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## PowerPoint Slideshow about ' Basic Laws' - mona-joyner

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### Basic Laws

Ohm’s Law

Objective of Lecture

- Describe how material and geometric properties determine the resistivity and resistance of an object.
- Chapter 2.1

- Explain the relationship between resistance, current, and voltage (Ohms Law).
- Chapter 2.1

- Discuss what a short circuit and open circuit mean using Ohms Law.
- Chapter 2.1

- Explain the relationship between resistance and conductance.
- Chapter 2.1

- Derive the various equations used to calculate the power dissipated by a resistor.
- Chapter 2.1

Resistivity, r

- Resistivity is a material property
- Dependent on the number of free or mobile charges (usually electrons) in the material.
- In a metal, this is the number of electrons from the outer shell that are ionized and become part of the ‘sea of electrons’

- Dependent on the mobility of the charges
- Mobility is related to the velocity of the charges.
- It is a function of the material, the frequency and magnitude of the voltage applied to make the charges move, and temperature.

- Dependent on the number of free or mobile charges (usually electrons) in the material.

Resistance, R

- Resistance takes into account the physical dimensions of the material
where:

L is the length along which

the carriers are moving

A is the cross sectional area

that the free charges move

through.

Ohm’s Law

Voltage drop across a resistor is proportional to the current flowing through the resistor

Units: V = AW

where A = C/s

Short Circuit

If the resistor is a perfect conductor (or a short circuit)

R = 0 W,

then

v = iR = 0 V

no matter how much current is flowing through the resistor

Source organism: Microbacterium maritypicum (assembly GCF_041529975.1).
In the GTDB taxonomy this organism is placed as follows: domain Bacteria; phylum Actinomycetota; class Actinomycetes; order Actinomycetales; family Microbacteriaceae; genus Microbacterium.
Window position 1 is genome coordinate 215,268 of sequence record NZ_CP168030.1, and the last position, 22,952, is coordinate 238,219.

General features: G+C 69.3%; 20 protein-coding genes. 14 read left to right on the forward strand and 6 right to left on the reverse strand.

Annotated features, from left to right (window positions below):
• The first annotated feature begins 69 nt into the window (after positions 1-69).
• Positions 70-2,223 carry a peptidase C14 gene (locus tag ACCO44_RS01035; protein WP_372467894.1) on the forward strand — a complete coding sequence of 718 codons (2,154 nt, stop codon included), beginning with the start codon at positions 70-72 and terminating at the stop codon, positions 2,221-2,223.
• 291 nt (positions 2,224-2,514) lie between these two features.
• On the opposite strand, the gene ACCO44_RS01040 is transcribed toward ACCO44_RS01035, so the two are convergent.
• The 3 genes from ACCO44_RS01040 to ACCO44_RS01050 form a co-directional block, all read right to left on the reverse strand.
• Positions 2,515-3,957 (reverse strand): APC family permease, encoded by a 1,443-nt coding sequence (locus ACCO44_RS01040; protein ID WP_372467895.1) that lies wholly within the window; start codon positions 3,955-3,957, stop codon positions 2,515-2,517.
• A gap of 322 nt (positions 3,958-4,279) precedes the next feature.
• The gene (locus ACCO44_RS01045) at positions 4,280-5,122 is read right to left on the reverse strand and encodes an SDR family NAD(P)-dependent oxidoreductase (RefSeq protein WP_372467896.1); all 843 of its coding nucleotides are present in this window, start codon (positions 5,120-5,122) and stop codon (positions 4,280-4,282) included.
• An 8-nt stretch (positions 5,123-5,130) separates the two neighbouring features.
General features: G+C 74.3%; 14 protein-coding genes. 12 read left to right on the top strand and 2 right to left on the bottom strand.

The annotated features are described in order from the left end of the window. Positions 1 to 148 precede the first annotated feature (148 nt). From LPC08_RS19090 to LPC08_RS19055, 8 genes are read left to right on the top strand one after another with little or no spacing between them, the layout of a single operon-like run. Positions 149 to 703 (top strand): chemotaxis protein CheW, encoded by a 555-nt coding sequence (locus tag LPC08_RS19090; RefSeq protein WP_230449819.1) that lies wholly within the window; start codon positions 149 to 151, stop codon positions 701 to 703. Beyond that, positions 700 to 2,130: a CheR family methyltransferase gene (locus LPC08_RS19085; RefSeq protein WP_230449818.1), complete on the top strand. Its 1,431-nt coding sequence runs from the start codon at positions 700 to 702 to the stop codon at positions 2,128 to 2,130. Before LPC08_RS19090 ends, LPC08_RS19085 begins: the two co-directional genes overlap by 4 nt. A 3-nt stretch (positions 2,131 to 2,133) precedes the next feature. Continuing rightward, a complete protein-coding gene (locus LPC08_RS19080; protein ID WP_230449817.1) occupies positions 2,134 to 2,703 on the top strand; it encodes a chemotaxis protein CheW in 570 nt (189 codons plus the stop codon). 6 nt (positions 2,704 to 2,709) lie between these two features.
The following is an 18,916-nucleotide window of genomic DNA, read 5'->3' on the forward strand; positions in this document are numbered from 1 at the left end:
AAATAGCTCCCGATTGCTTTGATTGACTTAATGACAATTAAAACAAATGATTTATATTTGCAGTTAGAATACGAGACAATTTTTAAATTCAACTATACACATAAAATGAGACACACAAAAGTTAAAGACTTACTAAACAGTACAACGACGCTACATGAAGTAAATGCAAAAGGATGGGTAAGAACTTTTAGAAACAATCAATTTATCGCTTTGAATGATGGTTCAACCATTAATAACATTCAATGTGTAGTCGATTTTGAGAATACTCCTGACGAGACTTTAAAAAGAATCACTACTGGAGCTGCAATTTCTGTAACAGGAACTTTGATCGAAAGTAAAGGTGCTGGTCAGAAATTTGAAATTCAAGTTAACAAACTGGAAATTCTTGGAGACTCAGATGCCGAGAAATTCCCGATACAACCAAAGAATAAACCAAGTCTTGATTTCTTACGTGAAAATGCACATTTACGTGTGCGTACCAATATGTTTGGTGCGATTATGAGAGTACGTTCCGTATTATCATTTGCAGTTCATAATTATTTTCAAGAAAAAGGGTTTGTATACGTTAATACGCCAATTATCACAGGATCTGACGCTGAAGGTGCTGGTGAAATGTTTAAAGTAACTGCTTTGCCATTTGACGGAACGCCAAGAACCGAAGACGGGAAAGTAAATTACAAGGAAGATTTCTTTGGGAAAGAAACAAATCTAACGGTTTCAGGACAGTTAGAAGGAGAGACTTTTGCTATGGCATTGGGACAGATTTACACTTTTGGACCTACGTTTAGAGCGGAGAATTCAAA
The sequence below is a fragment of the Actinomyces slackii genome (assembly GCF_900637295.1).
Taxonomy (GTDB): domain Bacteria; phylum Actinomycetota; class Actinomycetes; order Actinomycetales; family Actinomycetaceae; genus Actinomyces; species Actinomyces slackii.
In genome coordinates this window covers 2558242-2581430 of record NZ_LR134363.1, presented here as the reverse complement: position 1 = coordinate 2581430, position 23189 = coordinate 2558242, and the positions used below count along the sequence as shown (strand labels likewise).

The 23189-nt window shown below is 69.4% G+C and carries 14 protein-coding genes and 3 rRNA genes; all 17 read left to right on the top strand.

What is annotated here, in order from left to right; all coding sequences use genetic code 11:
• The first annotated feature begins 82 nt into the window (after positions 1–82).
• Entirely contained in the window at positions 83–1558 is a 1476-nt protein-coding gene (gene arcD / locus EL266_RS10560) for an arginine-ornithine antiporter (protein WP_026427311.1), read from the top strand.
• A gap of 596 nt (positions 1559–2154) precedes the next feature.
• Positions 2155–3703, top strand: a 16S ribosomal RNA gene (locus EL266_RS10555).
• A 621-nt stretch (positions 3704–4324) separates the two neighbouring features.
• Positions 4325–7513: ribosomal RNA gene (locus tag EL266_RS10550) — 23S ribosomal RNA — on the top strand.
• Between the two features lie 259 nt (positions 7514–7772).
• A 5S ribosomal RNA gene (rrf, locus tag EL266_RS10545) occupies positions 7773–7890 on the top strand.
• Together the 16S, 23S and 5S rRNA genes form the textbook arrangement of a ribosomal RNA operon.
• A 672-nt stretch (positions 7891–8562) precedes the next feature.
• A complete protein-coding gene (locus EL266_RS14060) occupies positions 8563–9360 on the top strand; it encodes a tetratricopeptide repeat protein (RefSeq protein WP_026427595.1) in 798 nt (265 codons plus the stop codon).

Open Circuit

If the resistor is a perfect insulator, R = ∞ W

then

no matter how much voltage is applied to (or dropped across) the resistor.

A

Conductance, G

- Conductance is the reciprocal of resistance
G = R-1 = i/v

Unit for conductance is S (siemens) or (mhos)

G = As/L

where s is conductivity,

which is the inverse of resistivity, r

Power Dissipated by a Resistor

p = iv = i(iR) = i2R

p = iv = (v/R)v = v2/R

p = iv = i(i/G) = i2/G

p = iv = (vG)v = v2G

Power (con’t)

- Since R and G are always real positive numbers
- Power dissipated by a resistor is always positive

- The power consumed by the resistor is not linear with respect to either the current flowing through the resistor or the voltage dropped across the resistor
- This power is released as heat. Thus, resistors get hot as they absorb power (or dissipate power) from the circuit.

Short and Open Circuits

- There is no power dissipated in a short circuit.
- There is no power dissipated in an open circuit.

Summary

- Resistivity is a fundamental material property while the material properties and the geometry of the component determine its resistance.
- Ohms Law: The force required to have a specific current flow through a resistor is given by v = i R.
- This is an important relationship (learn it).

- There is zero power associated with short circuit and open circuit since a short circuit has no voltage drop and an open circuit has no current flowing across it.
- Conductance (conductivity) is the inverse of resistance (resistivity).

Summary (con’t)

- The power dissipated by a resistor can be written as:
- The power dissipated by a resistor is not linear with either the voltage across the resistor or the current flowing through the resistor.

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